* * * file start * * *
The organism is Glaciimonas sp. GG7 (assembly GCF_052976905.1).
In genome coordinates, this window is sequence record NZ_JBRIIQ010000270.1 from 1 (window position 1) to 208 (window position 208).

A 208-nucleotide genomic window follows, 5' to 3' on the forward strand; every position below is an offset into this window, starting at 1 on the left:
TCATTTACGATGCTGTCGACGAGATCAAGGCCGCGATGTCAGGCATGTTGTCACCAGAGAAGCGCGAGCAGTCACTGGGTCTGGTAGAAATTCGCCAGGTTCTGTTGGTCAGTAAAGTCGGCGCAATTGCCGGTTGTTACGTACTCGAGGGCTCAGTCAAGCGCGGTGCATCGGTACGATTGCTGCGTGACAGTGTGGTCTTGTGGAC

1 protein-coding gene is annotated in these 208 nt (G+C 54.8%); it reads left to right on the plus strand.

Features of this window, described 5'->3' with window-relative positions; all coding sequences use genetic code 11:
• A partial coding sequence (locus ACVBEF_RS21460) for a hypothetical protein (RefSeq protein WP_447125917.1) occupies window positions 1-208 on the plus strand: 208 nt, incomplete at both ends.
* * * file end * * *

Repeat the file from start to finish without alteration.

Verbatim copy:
The organism is Glaciimonas sp. GG7 (assembly GCF_052976905.1).
In genome coordinates, this window is sequence record NZ_JBRIIQ010000270.1 from 1 (window position 1) to 208 (window position 208).

A 208-nucleotide genomic window follows, 5' to 3' on the forward strand; every position below is an offset into this window, starting at 1 on the left:
TCATTTACGATGCTGTCGACGAGATCAAGGCCGCGATGTCAGGCATGTTGTCACCAGAGAAGCGCGAGCAGTCACTGGGTCTGGTAGAAATTCGCCAGGTTCTGTTGGTCAGTAAAGTCGGCGCAATTGCCGGTTGTTACGTACTCGAGGGCTCAGTCAAGCGCGGTGCATCGGTACGATTGCTGCGTGACAGTGTGGTCTTGTGGAC

1 protein-coding gene is annotated in these 208 nt (G+C 54.8%); it reads left to right on the plus strand.

Features of this window, described 5'->3' with window-relative positions; all coding sequences use genetic code 11:
• A partial coding sequence (locus ACVBEF_RS21460) for a hypothetical protein (RefSeq protein WP_447125917.1) occupies window positions 1-208 on the plus strand: 208 nt, incomplete at both ends.